Cal Newport said the idea of passion comes later. Steve Jobs always lectured to follow your passion, but Newport points out that he was not remembering his origin story correctly. Right before Apple started getting kicking, Jobs was equally enamored with meditation. It was only when he and his friend got orders for thirty computers did he begin focusing on Apple. Newport reports something like the majority of passions listed by high school students is the arts and sports. That was sobering! Sports as a career has always been presented as delusional to me.

I was once at a book launch in an elementary school in Harlem with two well-known politicians. They went around to each child in this third grade class and asked what they wanted to be when they grew up. (All the kids were African American). Every time a little boy said “basketball player,” these two politicians sighed and shot the kid down with “Many are called, few serve.” Dang! I mean, sure on one hand, I feel like there’s history where they don’t want all little African American boys to become sports starts because not everyone has the gift and cash flow of a LeBron James (Is he a basketball player? Can someone confirm? I’m so bad.) — they want these kids to be upwardly mobile. At the same time, THEY’RE KIDS! Is there really a need to shoot them down and pop their dreams? What do you understand of life in third grade? (Or at my age for that matter.) In third grade, I wanted to become a waitress. That changed. This is just one of the thousands of ways African American children are discouraged that never makes the news (but more on that later).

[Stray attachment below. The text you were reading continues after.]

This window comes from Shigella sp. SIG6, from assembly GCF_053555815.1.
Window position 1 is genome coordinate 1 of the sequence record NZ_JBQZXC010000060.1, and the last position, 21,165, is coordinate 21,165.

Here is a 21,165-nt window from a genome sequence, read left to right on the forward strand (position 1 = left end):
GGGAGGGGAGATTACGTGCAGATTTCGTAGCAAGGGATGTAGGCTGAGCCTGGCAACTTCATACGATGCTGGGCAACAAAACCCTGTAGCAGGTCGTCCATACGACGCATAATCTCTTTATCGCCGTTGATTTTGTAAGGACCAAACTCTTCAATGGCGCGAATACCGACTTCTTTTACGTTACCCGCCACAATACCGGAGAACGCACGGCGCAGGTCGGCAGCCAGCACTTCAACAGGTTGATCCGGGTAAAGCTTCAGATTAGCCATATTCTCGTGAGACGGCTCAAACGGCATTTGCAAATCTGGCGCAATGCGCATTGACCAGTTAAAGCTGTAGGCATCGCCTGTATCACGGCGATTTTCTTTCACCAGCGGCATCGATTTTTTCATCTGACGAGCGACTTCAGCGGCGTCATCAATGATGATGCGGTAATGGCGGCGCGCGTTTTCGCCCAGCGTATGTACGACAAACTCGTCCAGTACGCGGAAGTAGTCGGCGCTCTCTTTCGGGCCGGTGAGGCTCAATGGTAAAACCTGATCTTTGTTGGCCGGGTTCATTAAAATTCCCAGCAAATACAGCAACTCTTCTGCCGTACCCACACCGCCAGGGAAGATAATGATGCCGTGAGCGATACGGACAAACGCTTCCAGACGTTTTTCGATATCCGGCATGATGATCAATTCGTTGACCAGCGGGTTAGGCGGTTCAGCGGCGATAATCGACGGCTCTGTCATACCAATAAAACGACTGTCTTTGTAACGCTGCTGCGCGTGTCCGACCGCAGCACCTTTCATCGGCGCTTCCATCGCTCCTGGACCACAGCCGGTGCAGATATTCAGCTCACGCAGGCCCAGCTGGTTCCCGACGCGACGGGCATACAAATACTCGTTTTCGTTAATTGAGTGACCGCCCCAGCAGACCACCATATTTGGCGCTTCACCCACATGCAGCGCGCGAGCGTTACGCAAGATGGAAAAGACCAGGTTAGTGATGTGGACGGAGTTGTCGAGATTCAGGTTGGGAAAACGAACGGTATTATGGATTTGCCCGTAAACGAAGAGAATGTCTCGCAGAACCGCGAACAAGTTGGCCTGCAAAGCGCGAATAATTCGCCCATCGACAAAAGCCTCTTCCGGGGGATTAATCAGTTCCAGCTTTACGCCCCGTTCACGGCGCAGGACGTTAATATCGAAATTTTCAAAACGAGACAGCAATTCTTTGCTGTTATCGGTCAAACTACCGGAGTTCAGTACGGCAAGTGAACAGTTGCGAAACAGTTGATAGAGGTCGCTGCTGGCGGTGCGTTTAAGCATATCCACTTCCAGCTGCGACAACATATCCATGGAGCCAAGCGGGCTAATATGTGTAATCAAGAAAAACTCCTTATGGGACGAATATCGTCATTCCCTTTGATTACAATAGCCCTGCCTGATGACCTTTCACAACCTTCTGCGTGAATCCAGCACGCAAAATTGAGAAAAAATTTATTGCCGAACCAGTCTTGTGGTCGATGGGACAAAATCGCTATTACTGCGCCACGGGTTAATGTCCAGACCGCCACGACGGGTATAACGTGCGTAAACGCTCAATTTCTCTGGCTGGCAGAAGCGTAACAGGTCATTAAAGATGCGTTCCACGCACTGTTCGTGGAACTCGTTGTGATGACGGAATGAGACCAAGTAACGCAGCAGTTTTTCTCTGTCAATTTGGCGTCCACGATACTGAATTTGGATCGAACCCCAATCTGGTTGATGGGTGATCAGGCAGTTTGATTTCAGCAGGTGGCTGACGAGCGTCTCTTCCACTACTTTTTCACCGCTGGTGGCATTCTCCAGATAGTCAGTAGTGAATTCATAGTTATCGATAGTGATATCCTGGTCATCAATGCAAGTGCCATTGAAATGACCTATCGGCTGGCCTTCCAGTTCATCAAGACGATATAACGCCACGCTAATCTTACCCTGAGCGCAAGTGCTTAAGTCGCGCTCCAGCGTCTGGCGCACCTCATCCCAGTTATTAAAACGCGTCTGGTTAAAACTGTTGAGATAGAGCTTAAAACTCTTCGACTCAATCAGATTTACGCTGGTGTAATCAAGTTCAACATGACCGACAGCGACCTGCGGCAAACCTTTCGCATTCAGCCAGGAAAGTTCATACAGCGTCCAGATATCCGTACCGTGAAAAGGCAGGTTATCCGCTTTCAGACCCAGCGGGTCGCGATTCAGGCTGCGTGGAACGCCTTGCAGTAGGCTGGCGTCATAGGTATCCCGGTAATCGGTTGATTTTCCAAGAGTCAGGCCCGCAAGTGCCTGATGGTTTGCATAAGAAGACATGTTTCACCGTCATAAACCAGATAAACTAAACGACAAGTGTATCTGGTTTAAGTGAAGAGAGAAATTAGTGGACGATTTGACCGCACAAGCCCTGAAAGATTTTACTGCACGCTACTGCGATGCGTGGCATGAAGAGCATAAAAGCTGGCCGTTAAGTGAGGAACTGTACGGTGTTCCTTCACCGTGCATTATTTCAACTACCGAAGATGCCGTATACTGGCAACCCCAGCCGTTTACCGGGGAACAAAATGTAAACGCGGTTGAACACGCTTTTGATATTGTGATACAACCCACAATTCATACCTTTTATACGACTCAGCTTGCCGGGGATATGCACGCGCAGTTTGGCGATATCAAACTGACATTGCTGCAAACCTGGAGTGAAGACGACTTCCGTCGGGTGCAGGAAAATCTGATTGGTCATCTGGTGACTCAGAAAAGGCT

Anyhoo, I found this finding fascinating because I always presumed my interest in the arts was a passion and I wanted to make my living at it, and I think I’ve always kind of looked down on myself for “giving up.” (Um, though when you’re an aspiring professional actor, what are you giving up exactly?) Newport says passion is derived from putting time in, by becoming an expert by working hard — then the passion kicks in. It doesn’t matter what you pick, as long as you pick something, and bust your butt at it. This is terrific counsel for someone like me who is often wondering if she should take a left or a right. Who the heck knows the next steps in life should be? Nobody. We are all struggling, we are all trying to figure it out.